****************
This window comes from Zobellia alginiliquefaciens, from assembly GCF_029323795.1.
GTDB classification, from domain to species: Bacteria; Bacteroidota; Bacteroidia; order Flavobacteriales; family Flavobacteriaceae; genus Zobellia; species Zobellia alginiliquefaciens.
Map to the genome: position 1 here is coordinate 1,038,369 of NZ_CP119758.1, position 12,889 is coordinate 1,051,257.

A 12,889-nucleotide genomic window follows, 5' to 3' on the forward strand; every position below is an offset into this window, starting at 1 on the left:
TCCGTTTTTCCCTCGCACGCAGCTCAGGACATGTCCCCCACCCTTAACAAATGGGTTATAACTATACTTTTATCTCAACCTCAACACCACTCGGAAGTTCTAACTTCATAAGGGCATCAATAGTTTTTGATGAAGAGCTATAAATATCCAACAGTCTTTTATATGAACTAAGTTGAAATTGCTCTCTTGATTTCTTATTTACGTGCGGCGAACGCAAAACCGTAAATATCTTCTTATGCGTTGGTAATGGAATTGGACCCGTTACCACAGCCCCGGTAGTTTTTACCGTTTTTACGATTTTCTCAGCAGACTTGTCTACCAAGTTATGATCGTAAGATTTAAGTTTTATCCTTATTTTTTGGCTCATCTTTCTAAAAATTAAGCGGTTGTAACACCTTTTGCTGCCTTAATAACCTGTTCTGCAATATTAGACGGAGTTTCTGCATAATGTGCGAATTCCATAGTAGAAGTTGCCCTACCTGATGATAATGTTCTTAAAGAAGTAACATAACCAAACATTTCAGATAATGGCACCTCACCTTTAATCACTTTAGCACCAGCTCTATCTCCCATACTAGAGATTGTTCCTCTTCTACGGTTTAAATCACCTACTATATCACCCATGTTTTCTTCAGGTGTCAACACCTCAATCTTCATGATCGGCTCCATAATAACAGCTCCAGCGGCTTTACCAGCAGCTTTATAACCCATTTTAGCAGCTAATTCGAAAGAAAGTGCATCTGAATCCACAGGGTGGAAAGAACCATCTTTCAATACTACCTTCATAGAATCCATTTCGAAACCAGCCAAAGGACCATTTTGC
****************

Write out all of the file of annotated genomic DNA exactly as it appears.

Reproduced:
This window comes from Zobellia alginiliquefaciens, from assembly GCF_029323795.1.
GTDB classification, from domain to species: Bacteria; Bacteroidota; Bacteroidia; order Flavobacteriales; family Flavobacteriaceae; genus Zobellia; species Zobellia alginiliquefaciens.
Map to the genome: position 1 here is coordinate 1,038,369 of NZ_CP119758.1, position 12,889 is coordinate 1,051,257.

A 12,889-nucleotide genomic window follows, 5' to 3' on the forward strand; every position below is an offset into this window, starting at 1 on the left:
TCCGTTTTTCCCTCGCACGCAGCTCAGGACATGTCCCCCACCCTTAACAAATGGGTTATAACTATACTTTTATCTCAACCTCAACACCACTCGGAAGTTCTAACTTCATAAGGGCATCAATAGTTTTTGATGAAGAGCTATAAATATCCAACAGTCTTTTATATGAACTAAGTTGAAATTGCTCTCTTGATTTCTTATTTACGTGCGGCGAACGCAAAACCGTAAATATCTTCTTATGCGTTGGTAATGGAATTGGACCCGTTACCACAGCCCCGGTAGTTTTTACCGTTTTTACGATTTTCTCAGCAGACTTGTCTACCAAGTTATGATCGTAAGATTTAAGTTTTATCCTTATTTTTTGGCTCATCTTTCTAAAAATTAAGCGGTTGTAACACCTTTTGCTGCCTTAATAACCTGTTCTGCAATATTAGACGGAGTTTCTGCATAATGTGCGAATTCCATAGTAGAAGTTGCCCTACCTGATGATAATGTTCTTAAAGAAGTAACATAACCAAACATTTCAGATAATGGCACCTCACCTTTAATCACTTTAGCACCAGCTCTATCTCCCATACTAGAGATTGTTCCTCTTCTACGGTTTAAATCACCTACTATATCACCCATGTTTTCTTCAGGTGTCAACACCTCAATCTTCATGATCGGCTCCATAATAACAGCTCCAGCGGCTTTACCAGCAGCTTTATAACCCATTTTAGCAGCTAATTCGAAAGAAAGTGCATCTGAATCCACAGGGTGGAAAGAACCATCTTTCAATACTACCTTCATAGAATCCATTTCGAAACCAGCCAAAGGACCATTTTGC